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Machine Learning Considered as Remedy for Vocal Disorders

Accelerometers capture data about the motions of patients' vocal folds to determine if their vocal behavior was normal or abnormal. Credit: Daryush Mehta/MGH

Speech, the most basic human instinct, can be challenging for many people. One in 14 working-age Americans experience voice related difficulties, mostly linked with abnormal vocal behaviors.

Some of these disorders can also damage the vocal cord tissue, resulting in the formation of polyps or nodules that hamper with the production of regular speech.

Several behaviorally-based voice disorders are still not understood. To be more specific, patients with muscle tension dysphonia (MTD) often experience a weakening feeling in their voice quality together with vocal fatigue, also known as tired voice, in the absence of evident vocal cord damage or various other medical issues, which makes it difficult to diagnose and treat people.

A team from MIT's Computer Science and Artificial Intelligence Laboratory (CSAIL) and Massachusetts General Hospital (MGH) hopes that machine learning will help to improve the understanding of conditions like MTD.

Researchers used accelerometer data gathered from a wearable device, created by researchers at the MGH Voice Center in order to illustrate the possibility of detecting differences between subjects with MTD and matched controls.

The same techniques also revealed that MTD subjects displayed behavior that was similar to that of the controls after going through a voice therapy.

We believe this approach could help detect disorders that are exacerbated by vocal misuse, and help to empirically measure the impact of voice therapy. Our long-term goal is for such a system to be used to alert patients when they are using their voices in ways that could lead to problem.

Marzyeh Ghassemi, Ph.D. Student, MIT

The paper’s co-authors include John Guttag, MIT professor of electrical engineering and computer science; Zeeshan Syed, CEO of the machine-learning startup Health[at]Scale; and physicians Robert Hillman, Daryush Mehta and Jarrad H. Van Stan of Massachusetts General Hospital.

How it Works

Current methods to apply machine learning to physiological signals frequently entail supervised learning, which would require researchers to meticulously label data and provide desired outputs.

In addition to being time-consuming, these approaches at present cannot really help categorize utterances as normal or abnormal, because there is no proper understanding of the connection between accelerometer data and voice misuse.

Since the CSAIL team was not aware when vocal misuse was occurring, they chose to use unsupervised learning, where data is not labeled at the instance level.

People with vocal disorders aren’t always misusing their voices, and people without disorders also occasionally misuse their voices. The difficult task here was to build a learning algorithm that can determine what sort of vocal cord movements are prominent in subjects with a disorder.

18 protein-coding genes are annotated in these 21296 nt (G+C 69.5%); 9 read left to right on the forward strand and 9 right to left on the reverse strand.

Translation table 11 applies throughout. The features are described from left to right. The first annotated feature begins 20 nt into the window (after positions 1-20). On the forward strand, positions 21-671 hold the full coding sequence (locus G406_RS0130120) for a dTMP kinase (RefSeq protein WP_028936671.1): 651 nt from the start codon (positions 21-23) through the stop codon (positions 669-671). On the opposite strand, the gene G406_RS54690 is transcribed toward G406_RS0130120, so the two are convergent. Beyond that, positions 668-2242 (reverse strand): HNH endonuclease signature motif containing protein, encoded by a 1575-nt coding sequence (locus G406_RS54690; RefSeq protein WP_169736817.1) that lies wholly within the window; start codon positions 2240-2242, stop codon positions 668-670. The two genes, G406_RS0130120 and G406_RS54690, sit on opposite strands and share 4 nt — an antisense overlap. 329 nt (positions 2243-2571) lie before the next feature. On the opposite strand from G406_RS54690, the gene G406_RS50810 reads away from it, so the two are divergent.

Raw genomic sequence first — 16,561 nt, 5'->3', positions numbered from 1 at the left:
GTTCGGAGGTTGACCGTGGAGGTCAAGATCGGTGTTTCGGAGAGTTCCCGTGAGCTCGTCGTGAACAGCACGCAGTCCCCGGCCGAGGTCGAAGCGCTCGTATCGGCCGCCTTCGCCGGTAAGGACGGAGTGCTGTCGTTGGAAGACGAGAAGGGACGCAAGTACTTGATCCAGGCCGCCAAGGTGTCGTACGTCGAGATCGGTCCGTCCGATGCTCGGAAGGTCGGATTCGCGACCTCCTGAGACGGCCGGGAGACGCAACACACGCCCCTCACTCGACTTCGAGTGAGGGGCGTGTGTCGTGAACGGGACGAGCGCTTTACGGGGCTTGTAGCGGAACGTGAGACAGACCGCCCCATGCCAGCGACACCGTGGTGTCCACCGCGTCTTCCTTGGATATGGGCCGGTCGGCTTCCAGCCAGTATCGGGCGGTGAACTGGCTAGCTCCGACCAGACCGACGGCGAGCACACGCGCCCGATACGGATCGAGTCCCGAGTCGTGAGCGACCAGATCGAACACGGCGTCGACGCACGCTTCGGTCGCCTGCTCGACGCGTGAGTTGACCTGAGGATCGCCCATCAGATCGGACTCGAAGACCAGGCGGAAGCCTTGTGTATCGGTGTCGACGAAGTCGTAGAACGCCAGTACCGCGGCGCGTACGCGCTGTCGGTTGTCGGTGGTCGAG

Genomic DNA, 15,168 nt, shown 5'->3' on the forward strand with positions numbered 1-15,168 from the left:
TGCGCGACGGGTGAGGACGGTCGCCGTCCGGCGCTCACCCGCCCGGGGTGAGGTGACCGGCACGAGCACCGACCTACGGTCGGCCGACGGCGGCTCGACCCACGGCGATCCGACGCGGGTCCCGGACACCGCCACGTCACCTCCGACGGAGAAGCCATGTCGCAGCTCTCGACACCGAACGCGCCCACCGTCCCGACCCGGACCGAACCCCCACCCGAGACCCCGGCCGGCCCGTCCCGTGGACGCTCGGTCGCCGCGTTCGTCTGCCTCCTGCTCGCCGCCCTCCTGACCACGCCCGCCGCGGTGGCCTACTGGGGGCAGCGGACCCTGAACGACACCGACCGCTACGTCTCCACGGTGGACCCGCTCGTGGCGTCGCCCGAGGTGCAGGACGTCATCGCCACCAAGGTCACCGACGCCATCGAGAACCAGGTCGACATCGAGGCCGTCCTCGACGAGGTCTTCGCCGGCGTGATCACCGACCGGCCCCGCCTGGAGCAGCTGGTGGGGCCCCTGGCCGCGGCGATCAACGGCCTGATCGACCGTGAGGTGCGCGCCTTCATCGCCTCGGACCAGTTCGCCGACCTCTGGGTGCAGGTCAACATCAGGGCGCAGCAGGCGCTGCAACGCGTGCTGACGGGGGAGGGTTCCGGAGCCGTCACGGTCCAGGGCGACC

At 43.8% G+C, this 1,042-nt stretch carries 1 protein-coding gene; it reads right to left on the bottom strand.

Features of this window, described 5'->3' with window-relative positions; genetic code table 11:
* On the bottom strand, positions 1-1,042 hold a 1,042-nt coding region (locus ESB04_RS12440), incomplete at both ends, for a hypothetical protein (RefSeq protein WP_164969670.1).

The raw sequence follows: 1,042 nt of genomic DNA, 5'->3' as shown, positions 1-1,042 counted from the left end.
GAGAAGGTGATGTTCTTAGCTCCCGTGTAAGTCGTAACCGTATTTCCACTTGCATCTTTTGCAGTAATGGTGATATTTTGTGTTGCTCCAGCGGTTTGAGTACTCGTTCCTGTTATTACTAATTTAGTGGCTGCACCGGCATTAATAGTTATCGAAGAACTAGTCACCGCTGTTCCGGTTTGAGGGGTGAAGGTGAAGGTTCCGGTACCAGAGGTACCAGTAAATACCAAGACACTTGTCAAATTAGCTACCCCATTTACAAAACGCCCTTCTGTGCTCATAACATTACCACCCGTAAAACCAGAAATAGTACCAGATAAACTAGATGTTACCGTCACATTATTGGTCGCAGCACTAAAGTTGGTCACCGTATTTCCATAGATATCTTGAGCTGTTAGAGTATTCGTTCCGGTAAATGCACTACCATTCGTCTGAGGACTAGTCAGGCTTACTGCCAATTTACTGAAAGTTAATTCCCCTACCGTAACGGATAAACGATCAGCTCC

Marzyeh Ghassemi, Ph.D. Student, MIT

The research was split into two groups: patients who had been diagnosed with voice disorders, and a control group of people without disorders. Wearing accelerometers on their necks, each group carried on with their daily routines. The accelerometers captured the motions of their vocal folds.

Researchers then studied both groups’ data, and analyzed over 110 million “glottal pulses” that signify one opening and closing of the vocal folds. The team could identify major differences between patients and controls by comparing clusters of pulses.

The team also discovered that post voice therapy, the distribution of patients’ glottal pulses resembled those of the controls to a greater extent. According to Guttag, this is the first study to apply machine learning to supply objective confirmation of the positive effects of voice therapy.

When a patient comes in for therapy, you might only be able to analyze their voice for 20 or 30 minutes to see what they’re doing incorrectly and have them practice better techniques. As soon as they leave, we don’t really know how well they’re doing, and so it’s exciting to think that we could eventually give patients wearable devices that use round-the-clock data to provide more immediate feedback.

Susan Thibeault, Professor, University of Wisconsin School of Medicine and Public Health

Looking Ahead

The study aims to use the data to enhance the lives of individuals suffering from voice disorders and to potentially help the diagnosis of particular disorders.

The researchers also plan to explore the fundamental reason why specific vocal pulses often occur in patients than in controls.

Ultimately we hope this work will lead to smartphone-based biofeedback. That sort of technology can help with the most challenging aspect of voice therapy: getting patients to actually employ the healthier vocal behaviors that they learned in therapy in their everyday lives.

Robert Hillman, Physician, Massachusetts General Hospital

The research received partial financial support from the Intel Science and Technology Center for Big Data, the Voice Health Institute, the National Institutes of Health (NIH) National Institute on Deafness and Other Communications Disorders, and the National Library of Medicine Biomedical Informatics Research Training.

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